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Perspicuity and single meaning of scripture9 min read

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From my hermeneutics class:

Q: How is the doctrine of the perspicuity of Scripture related to the Hermeneutic principle of single meaning?

My Answer: The principle of single meaning simplifies the task of the biblical interpreter by narrowing possible interpretations to one, and in so doing, lends itself towards agreement on the public understanding of the objective meaning of scripture.  This, in turn, means that we can more clearly proclaim with assurance the perspicuity of scripture.  However, single meaning is not a prerequisite for perspicuity, and perspicuity can be declared, though perhaps with less assurance, even if we do not hold to single meaning.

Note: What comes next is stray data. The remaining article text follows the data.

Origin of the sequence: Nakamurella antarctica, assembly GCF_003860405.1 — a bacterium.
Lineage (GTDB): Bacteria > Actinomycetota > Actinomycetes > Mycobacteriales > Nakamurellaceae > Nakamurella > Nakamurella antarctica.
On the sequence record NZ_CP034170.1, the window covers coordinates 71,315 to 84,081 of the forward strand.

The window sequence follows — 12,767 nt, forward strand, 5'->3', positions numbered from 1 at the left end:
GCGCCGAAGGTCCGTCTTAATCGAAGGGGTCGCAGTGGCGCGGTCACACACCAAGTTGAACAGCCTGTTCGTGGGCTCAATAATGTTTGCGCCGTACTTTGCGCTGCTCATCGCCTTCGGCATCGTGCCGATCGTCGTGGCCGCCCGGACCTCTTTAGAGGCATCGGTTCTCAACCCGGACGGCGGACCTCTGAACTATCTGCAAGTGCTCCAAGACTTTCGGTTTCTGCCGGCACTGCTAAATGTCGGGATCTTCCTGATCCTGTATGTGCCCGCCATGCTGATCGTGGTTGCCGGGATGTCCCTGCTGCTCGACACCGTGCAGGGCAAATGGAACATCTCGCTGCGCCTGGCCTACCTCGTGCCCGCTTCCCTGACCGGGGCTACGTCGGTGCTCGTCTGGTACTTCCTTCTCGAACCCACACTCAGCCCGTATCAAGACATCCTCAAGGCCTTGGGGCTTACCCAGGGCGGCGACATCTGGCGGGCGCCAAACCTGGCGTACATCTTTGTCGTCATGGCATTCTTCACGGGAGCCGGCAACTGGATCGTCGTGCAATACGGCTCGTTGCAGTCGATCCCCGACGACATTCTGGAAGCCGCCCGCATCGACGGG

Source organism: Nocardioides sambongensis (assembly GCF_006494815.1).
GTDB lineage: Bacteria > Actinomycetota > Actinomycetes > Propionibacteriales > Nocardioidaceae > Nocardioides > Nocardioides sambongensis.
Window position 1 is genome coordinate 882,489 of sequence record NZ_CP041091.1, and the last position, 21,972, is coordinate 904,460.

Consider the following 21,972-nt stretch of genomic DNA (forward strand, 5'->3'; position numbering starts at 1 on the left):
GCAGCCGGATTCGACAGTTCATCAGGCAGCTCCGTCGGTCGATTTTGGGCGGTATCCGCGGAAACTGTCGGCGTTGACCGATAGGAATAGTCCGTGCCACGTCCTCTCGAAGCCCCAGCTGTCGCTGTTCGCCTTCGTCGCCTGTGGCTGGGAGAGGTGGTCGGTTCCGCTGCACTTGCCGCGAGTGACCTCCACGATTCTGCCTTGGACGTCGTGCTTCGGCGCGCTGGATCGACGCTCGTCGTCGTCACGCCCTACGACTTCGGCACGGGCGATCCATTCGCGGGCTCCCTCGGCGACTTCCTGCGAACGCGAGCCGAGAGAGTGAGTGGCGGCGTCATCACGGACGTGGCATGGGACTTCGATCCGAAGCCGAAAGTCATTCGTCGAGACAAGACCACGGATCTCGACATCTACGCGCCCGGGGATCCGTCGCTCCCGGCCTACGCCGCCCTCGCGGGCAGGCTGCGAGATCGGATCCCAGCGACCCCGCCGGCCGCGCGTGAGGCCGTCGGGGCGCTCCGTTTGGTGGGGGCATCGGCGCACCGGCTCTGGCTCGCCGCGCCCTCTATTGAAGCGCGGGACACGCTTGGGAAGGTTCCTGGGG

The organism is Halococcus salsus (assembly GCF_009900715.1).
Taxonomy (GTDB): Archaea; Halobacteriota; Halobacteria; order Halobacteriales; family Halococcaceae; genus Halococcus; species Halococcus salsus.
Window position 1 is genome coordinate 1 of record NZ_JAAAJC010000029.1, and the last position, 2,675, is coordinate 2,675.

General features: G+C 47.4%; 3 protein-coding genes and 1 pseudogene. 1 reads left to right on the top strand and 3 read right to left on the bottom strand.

1. Single meaning simplifies the task of biblical interpretation and in so doing, lends itself towards agreement on the public understanding of the objective meaning of scripture.

When we declare that scripture has a single meaning, we instantly negate the possibility that multiple, subjective interpretations are possible, and we demand that a single, objective meaning exists.

2. This, in turn, means that we can more clearly proclaim with assurance the perspicuity of scripture.

We also further affirm that, by applying the principles of hermeneutics, including the principle of illumination, we should be able to arrive at a public agreement on the meaning of the most central passages and doctrines of the scriptures.

In a practical sense, once we open the door to multiple meanings, we
suddenly introduce perhaps an infinite number of other possibilities,
and we would then have to create rules for prioritizing and limiting